US289443A - Ments - Google Patents

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US289443A
US289443A US289443DA US289443A US 289443 A US289443 A US 289443A US 289443D A US289443D A US 289443DA US 289443 A US289443 A US 289443A
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machine
shoe
pulley
driving
lever
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    • FMECHANICAL ENGINEERING; LIGHTING; HEATING; WEAPONS; BLASTING
    • F16ENGINEERING ELEMENTS AND UNITS; GENERAL MEASURES FOR PRODUCING AND MAINTAINING EFFECTIVE FUNCTIONING OF MACHINES OR INSTALLATIONS; THERMAL INSULATION IN GENERAL
    • F16HGEARING
    • F16H21/00Gearings comprising primarily only links or levers, with or without slides
    • F16H21/10Gearings comprising primarily only links or levers, with or without slides all movement being in, or parallel to, a single plane
    • F16H21/16Gearings comprising primarily only links or levers, with or without slides all movement being in, or parallel to, a single plane for interconverting rotary motion and reciprocating motion
    • F16H21/18Crank gearings; Eccentric gearings
    • F16H21/22Crank gearings; Eccentric gearings with one connecting-rod and one guided slide to each crank or eccentric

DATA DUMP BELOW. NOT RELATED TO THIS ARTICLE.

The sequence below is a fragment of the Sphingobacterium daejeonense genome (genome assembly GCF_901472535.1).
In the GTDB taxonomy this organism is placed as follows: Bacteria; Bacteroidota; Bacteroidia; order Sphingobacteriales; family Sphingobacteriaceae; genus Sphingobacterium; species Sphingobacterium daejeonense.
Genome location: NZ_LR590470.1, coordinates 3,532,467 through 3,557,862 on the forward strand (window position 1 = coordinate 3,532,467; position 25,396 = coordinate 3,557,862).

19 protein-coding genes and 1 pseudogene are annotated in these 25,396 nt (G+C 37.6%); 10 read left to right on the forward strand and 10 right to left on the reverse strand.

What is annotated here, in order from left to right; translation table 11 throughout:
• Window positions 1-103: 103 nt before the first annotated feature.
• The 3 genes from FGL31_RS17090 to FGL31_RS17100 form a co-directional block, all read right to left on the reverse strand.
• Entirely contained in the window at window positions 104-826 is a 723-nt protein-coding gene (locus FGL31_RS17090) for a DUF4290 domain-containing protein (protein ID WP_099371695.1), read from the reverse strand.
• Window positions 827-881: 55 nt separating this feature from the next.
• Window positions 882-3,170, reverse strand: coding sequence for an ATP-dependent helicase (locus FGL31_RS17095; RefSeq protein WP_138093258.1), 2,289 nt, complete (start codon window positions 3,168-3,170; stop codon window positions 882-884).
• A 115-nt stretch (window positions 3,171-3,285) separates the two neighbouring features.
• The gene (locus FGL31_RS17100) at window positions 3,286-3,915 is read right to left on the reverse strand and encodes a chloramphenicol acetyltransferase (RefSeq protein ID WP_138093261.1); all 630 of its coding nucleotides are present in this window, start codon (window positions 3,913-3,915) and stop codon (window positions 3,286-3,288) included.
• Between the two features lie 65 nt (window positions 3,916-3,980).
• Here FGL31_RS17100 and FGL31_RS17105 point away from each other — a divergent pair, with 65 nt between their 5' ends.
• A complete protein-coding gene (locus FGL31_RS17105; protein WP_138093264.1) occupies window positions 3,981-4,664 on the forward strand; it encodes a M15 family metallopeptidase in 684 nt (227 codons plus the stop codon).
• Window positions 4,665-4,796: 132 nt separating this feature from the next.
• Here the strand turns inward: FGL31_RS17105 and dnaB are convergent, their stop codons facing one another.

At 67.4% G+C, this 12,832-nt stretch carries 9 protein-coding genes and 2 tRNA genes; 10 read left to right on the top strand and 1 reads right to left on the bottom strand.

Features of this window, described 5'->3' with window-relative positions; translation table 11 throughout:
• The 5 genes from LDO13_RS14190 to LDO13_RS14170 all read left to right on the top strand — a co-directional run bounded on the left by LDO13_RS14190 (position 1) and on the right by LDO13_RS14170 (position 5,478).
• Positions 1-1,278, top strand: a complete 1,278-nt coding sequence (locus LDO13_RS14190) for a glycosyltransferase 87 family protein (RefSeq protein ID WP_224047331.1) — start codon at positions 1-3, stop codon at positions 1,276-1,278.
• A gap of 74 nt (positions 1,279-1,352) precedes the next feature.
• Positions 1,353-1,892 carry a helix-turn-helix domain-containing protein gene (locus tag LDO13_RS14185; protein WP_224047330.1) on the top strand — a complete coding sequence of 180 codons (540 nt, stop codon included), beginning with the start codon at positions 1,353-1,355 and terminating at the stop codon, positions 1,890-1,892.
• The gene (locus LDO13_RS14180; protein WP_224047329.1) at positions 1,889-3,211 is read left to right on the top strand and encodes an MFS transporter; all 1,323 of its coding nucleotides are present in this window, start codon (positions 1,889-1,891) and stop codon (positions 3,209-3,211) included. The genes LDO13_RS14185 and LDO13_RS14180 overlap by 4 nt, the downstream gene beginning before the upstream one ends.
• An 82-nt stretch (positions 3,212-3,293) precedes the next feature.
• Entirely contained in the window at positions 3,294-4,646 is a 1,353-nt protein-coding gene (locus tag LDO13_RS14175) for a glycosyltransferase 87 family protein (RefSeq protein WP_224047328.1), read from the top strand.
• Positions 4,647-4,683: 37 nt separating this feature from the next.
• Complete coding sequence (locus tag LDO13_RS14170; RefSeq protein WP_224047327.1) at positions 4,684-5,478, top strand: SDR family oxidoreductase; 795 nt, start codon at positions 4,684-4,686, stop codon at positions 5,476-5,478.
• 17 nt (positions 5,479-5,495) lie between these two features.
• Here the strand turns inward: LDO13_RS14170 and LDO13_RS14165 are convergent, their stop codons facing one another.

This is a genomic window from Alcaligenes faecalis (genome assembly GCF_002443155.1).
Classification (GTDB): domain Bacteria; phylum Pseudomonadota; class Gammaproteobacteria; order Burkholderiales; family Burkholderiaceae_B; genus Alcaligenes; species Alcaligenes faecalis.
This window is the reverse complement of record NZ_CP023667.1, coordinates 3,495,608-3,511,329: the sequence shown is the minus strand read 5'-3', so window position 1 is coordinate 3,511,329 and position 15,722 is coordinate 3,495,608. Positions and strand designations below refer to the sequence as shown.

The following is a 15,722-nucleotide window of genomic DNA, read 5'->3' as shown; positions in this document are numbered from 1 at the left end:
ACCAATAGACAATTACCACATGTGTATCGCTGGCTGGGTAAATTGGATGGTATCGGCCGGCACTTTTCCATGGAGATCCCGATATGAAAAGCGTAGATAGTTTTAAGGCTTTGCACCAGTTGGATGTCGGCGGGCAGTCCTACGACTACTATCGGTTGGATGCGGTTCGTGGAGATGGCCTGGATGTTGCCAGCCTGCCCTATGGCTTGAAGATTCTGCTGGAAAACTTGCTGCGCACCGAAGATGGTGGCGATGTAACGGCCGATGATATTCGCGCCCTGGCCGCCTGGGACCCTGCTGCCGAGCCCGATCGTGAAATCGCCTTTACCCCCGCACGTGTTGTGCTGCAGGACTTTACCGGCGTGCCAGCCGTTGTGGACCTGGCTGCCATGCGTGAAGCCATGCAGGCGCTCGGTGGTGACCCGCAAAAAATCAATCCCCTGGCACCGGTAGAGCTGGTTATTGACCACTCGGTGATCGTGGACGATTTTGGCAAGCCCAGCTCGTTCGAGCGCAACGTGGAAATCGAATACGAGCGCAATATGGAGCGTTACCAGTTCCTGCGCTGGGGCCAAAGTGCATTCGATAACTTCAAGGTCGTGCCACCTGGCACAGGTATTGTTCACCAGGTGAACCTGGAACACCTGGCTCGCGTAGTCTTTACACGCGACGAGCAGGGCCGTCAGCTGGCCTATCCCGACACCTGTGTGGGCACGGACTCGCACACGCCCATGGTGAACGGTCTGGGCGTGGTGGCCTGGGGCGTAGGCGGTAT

• F16H21/32Crank gearings; Eccentric gearings with one connecting-rod and one guided slide to each crank or eccentric with additional members comprising only pivoted links or arms
    • YGENERAL TAGGING OF NEW TECHNOLOGICAL DEVELOPMENTS; GENERAL TAGGING OF CROSS-SECTIONAL TECHNOLOGIES SPANNING OVER SEVERAL SECTIONS OF THE IPC; TECHNICAL SUBJECTS COVERED BY FORMER USPC CROSS-REFERENCE ART COLLECTIONS [XRACs] AND DIGESTS
    • Y10TECHNICAL SUBJECTS COVERED BY FORMER USPC
    • Y10TTECHNICAL SUBJECTS COVERED BY FORMER US CLASSIFICATION
    • Y10T74/00Machine element or mechanism
    • Y10T74/18Mechanical movements
    • Y10T74/18056Rotary to or from reciprocating or oscillating
    • Y10T74/18176Crank, pitman, lever, and slide

Definitions

  • a shoe-nailing machine is shown at A, it being of a kind well known and in common use in shoe-factories in Massachusetts and elsewhere. It is employed to nail the grooved outer sole to the lasted upper and inner sole of a shoe, preparatory to the removal of the last from them, and the subsequent sewing of the soles and upper by a Mo- Kay sewing-machine.
  • This machine feeds the nail-wire at proper intervals into a channel to receive the nail, separates the nail from the wire, and finally drives it through the nipple atthe lower end of the channel, and thence into the shoe held up to such nipple.
  • the driving-shaft of the machine is shown at a, its driving-pulley at b, and friction-clutch at c, the cam for moving the pulleyinto engagement with the clutch being represented at d.